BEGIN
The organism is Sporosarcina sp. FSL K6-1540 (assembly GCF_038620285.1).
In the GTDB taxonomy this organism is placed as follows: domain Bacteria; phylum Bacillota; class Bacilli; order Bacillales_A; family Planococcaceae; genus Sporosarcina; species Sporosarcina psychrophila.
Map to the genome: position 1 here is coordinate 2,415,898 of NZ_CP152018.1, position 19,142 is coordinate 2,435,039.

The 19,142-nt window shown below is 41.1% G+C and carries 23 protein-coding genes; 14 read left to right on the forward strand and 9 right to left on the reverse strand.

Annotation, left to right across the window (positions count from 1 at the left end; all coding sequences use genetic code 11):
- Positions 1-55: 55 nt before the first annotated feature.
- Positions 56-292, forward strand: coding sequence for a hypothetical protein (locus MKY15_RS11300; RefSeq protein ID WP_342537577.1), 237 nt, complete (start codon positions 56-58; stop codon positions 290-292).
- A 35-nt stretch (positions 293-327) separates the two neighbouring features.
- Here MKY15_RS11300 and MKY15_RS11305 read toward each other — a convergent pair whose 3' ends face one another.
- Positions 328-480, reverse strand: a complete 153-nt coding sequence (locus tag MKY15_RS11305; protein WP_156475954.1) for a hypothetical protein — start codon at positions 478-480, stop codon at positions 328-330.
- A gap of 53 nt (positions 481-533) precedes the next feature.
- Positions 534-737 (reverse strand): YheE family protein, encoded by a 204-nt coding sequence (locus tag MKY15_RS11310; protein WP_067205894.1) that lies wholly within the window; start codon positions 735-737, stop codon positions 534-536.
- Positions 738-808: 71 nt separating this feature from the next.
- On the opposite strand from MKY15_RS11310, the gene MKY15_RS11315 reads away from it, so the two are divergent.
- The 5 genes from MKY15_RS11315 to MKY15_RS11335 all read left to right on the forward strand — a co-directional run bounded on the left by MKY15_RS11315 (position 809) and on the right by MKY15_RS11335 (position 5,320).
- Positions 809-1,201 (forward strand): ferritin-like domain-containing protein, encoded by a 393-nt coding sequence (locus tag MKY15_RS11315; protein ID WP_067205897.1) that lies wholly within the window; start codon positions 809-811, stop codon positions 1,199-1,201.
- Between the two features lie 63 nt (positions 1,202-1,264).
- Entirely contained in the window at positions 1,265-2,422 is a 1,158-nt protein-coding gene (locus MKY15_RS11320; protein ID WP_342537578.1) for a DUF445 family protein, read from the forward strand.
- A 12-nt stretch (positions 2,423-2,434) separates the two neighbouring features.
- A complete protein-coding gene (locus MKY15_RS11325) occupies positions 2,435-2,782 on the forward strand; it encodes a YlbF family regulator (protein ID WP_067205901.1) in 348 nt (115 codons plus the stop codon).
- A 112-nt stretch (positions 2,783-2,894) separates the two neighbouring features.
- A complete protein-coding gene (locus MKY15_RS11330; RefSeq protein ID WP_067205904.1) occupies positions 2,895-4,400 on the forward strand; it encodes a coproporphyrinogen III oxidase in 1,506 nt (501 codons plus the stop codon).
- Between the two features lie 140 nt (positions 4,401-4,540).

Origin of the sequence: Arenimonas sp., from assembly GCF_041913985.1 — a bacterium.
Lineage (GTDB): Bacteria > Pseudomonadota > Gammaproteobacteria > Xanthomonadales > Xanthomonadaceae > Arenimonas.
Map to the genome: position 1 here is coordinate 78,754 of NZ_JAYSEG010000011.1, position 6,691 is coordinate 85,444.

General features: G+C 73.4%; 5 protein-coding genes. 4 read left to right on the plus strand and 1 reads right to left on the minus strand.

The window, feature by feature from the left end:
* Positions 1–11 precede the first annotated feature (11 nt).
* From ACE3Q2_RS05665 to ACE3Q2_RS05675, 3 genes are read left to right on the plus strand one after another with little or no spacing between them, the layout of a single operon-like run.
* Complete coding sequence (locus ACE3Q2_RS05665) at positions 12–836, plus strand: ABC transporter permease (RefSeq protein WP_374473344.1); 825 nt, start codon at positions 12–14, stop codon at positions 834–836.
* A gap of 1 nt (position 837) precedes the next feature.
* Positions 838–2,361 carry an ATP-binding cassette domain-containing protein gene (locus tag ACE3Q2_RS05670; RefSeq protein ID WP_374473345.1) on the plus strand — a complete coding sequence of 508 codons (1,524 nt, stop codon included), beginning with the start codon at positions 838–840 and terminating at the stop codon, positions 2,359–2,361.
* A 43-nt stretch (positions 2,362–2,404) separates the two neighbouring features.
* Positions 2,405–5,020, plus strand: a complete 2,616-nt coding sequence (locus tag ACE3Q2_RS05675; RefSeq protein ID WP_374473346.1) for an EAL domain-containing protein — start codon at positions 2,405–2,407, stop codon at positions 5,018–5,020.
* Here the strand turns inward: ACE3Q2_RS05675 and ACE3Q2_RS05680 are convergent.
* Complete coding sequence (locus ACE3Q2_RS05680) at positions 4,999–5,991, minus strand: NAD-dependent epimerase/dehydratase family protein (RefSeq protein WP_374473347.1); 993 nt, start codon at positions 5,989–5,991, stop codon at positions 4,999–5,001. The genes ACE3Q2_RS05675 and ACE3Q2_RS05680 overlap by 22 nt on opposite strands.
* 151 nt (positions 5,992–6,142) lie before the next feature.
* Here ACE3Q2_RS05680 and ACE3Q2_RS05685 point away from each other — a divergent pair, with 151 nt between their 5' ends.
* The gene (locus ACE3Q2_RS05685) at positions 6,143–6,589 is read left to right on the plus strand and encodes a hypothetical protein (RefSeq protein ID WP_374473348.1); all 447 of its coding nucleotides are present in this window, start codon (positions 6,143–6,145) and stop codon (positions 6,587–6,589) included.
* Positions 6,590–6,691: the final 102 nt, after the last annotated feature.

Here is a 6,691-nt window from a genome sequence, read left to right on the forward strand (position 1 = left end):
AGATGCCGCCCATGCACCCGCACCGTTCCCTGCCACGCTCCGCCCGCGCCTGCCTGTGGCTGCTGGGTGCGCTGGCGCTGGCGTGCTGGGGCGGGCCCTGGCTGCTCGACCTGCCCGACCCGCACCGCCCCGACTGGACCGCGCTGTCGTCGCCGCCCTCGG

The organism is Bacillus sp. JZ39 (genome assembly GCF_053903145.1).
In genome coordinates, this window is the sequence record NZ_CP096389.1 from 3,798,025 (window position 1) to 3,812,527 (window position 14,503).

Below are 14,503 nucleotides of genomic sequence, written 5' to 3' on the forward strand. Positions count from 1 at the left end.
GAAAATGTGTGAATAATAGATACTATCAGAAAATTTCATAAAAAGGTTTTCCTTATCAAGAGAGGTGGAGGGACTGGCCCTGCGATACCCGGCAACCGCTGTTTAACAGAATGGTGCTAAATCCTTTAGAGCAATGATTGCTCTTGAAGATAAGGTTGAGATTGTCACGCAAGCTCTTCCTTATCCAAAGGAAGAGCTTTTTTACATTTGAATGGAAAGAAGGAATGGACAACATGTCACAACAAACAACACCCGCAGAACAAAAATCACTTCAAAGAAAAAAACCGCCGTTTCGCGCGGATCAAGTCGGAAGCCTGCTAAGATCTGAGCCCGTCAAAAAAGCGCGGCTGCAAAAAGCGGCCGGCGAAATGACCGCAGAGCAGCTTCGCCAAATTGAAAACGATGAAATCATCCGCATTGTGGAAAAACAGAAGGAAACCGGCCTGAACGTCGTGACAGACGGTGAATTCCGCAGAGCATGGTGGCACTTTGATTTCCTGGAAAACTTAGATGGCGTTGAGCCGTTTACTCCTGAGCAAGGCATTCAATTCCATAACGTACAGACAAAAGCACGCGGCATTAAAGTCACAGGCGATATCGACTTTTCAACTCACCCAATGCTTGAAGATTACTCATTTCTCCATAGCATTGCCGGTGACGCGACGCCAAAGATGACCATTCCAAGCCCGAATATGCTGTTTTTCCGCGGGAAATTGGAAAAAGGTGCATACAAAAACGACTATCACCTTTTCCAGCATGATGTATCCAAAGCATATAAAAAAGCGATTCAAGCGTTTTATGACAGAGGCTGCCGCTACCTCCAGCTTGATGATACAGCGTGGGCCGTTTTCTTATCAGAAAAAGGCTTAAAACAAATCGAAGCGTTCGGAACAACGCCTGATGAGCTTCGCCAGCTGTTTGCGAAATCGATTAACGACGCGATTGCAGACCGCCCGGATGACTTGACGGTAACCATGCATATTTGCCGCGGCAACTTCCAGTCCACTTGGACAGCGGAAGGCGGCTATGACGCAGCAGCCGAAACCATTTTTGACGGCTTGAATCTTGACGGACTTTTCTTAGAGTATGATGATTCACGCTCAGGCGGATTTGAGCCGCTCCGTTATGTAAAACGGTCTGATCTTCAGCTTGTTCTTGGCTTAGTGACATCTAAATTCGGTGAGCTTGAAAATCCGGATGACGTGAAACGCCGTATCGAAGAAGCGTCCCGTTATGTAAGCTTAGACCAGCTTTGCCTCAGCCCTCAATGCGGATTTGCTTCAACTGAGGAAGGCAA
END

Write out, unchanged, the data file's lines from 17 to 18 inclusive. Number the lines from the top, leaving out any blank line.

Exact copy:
- Between the two features lie 63 nt (positions 1,202-1,264).
- Entirely contained in the window at positions 1,265-2,422 is a 1,158-nt protein-coding gene (locus MKY15_RS11320; protein ID WP_342537578.1) for a DUF445 family protein, read from the forward strand.